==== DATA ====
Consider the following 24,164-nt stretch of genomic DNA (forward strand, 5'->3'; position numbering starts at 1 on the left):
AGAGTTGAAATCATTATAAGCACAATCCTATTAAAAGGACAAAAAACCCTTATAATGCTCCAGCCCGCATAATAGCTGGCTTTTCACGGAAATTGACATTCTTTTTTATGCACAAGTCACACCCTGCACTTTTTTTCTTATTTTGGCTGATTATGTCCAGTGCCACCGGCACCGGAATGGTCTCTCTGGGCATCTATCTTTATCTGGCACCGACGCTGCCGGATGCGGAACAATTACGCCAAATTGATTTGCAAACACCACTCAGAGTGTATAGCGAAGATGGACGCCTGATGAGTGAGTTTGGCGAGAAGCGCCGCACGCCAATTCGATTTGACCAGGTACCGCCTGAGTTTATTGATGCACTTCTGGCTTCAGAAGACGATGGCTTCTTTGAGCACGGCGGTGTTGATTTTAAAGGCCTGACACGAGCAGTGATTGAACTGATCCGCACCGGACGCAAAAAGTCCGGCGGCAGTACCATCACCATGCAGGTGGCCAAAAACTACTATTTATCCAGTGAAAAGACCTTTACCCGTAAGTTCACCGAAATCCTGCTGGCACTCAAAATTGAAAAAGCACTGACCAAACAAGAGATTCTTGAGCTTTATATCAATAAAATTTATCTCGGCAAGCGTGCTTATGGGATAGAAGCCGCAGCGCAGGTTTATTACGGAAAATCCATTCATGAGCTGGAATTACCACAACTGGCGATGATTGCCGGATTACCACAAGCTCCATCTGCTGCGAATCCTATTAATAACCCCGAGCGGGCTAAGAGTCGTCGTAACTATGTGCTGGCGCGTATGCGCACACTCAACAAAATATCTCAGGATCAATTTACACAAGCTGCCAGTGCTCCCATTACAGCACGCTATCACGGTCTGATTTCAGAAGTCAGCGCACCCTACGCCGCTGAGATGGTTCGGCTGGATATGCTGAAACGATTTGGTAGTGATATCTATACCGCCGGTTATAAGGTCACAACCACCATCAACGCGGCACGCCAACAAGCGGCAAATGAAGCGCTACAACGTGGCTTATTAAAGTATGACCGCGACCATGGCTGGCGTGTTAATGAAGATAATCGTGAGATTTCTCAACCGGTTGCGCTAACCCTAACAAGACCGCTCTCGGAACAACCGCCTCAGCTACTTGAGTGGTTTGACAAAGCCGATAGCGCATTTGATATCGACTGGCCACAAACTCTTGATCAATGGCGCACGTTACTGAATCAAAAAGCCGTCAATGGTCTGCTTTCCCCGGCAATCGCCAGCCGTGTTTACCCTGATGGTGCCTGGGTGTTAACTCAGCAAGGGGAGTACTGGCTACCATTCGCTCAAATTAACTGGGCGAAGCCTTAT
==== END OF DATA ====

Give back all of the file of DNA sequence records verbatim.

Consider the following 24,164-nt stretch of genomic DNA (forward strand, 5'->3'; position numbering starts at 1 on the left):
AGAGTTGAAATCATTATAAGCACAATCCTATTAAAAGGACAAAAAACCCTTATAATGCTCCAGCCCGCATAATAGCTGGCTTTTCACGGAAATTGACATTCTTTTTTATGCACAAGTCACACCCTGCACTTTTTTTCTTATTTTGGCTGATTATGTCCAGTGCCACCGGCACCGGAATGGTCTCTCTGGGCATCTATCTTTATCTGGCACCGACGCTGCCGGATGCGGAACAATTACGCCAAATTGATTTGCAAACACCACTCAGAGTGTATAGCGAAGATGGACGCCTGATGAGTGAGTTTGGCGAGAAGCGCCGCACGCCAATTCGATTTGACCAGGTACCGCCTGAGTTTATTGATGCACTTCTGGCTTCAGAAGACGATGGCTTCTTTGAGCACGGCGGTGTTGATTTTAAAGGCCTGACACGAGCAGTGATTGAACTGATCCGCACCGGACGCAAAAAGTCCGGCGGCAGTACCATCACCATGCAGGTGGCCAAAAACTACTATTTATCCAGTGAAAAGACCTTTACCCGTAAGTTCACCGAAATCCTGCTGGCACTCAAAATTGAAAAAGCACTGACCAAACAAGAGATTCTTGAGCTTTATATCAATAAAATTTATCTCGGCAAGCGTGCTTATGGGATAGAAGCCGCAGCGCAGGTTTATTACGGAAAATCCATTCATGAGCTGGAATTACCACAACTGGCGATGATTGCCGGATTACCACAAGCTCCATCTGCTGCGAATCCTATTAATAACCCCGAGCGGGCTAAGAGTCGTCGTAACTATGTGCTGGCGCGTATGCGCACACTCAACAAAATATCTCAGGATCAATTTACACAAGCTGCCAGTGCTCCCATTACAGCACGCTATCACGGTCTGATTTCAGAAGTCAGCGCACCCTACGCCGCTGAGATGGTTCGGCTGGATATGCTGAAACGATTTGGTAGTGATATCTATACCGCCGGTTATAAGGTCACAACCACCATCAACGCGGCACGCCAACAAGCGGCAAATGAAGCGCTACAACGTGGCTTATTAAAGTATGACCGCGACCATGGCTGGCGTGTTAATGAAGATAATCGTGAGATTTCTCAACCGGTTGCGCTAACCCTAACAAGACCGCTCTCGGAACAACCGCCTCAGCTACTTGAGTGGTTTGACAAAGCCGATAGCGCATTTGATATCGACTGGCCACAAACTCTTGATCAATGGCGCACGTTACTGAATCAAAAAGCCGTCAATGGTCTGCTTTCCCCGGCAATCGCCAGCCGTGTTTACCCTGATGGTGCCTGGGTGTTAACTCAGCAAGGGGAGTACTGGCTACCATTCGCTCAAATTAACTGGGCGAAGCCTTAT